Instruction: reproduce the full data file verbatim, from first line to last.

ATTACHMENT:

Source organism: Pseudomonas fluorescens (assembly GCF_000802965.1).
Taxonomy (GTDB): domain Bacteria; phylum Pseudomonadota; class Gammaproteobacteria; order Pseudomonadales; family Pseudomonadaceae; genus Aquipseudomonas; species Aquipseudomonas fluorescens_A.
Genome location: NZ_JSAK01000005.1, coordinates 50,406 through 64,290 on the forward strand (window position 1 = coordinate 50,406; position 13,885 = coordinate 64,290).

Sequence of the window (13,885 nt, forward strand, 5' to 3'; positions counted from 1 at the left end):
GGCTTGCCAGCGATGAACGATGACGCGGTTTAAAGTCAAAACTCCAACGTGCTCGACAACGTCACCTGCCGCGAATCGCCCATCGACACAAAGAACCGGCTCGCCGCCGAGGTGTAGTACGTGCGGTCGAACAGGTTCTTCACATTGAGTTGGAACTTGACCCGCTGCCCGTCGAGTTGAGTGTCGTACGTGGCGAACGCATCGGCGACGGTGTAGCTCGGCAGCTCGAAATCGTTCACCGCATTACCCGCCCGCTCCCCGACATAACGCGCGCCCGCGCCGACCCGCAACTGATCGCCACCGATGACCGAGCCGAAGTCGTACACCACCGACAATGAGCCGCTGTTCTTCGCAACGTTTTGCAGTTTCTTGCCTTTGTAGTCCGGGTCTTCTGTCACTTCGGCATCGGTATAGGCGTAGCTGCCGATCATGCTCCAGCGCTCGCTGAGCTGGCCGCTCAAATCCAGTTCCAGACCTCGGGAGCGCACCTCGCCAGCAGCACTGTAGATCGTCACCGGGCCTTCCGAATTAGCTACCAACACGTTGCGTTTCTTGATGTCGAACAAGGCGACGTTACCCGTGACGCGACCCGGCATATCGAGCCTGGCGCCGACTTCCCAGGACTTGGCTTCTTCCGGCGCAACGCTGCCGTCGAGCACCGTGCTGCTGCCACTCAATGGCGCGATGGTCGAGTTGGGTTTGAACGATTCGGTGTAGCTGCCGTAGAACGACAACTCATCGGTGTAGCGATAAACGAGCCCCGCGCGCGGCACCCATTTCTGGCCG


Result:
Source organism: Pseudomonas fluorescens (assembly GCF_000802965.1).
Taxonomy (GTDB): domain Bacteria; phylum Pseudomonadota; class Gammaproteobacteria; order Pseudomonadales; family Pseudomonadaceae; genus Aquipseudomonas; species Aquipseudomonas fluorescens_A.
Genome location: NZ_JSAK01000005.1, coordinates 50,406 through 64,290 on the forward strand (window position 1 = coordinate 50,406; position 13,885 = coordinate 64,290).

Sequence of the window (13,885 nt, forward strand, 5' to 3'; positions counted from 1 at the left end):
GGCTTGCCAGCGATGAACGATGACGCGGTTTAAAGTCAAAACTCCAACGTGCTCGACAACGTCACCTGCCGCGAATCGCCCATCGACACAAAGAACCGGCTCGCCGCCGAGGTGTAGTACGTGCGGTCGAACAGGTTCTTCACATTGAGTTGGAACTTGACCCGCTGCCCGTCGAGTTGAGTGTCGTACGTGGCGAACGCATCGGCGACGGTGTAGCTCGGCAGCTCGAAATCGTTCACCGCATTACCCGCCCGCTCCCCGACATAACGCGCGCCCGCGCCGACCCGCAACTGATCGCCACCGATGACCGAGCCGAAGTCGTACACCACCGACAATGAGCCGCTGTTCTTCGCAACGTTTTGCAGTTTCTTGCCTTTGTAGTCCGGGTCTTCTGTCACTTCGGCATCGGTATAGGCGTAGCTGCCGATCATGCTCCAGCGCTCGCTGAGCTGGCCGCTCAAATCCAGTTCCAGACCTCGGGAGCGCACCTCGCCAGCAGCACTGTAGATCGTCACCGGGCCTTCCGAATTAGCTACCAACACGTTGCGTTTCTTGATGTCGAACAAGGCGACGTTACCCGTGACGCGACCCGGCATATCGAGCCTGGCGCCGACTTCCCAGGACTTGGCTTCTTCCGGCGCAACGCTGCCGTCGAGCACCGTGCTGCTGCCACTCAATGGCGCGATGGTCGAGTTGGGTTTGAACGATTCGGTGTAGCTGCCGTAGAACGACAACTCATCGGTGTAGCGATAAACGAGCCCCGCGCGCGGCACCCATTTCTGGCCG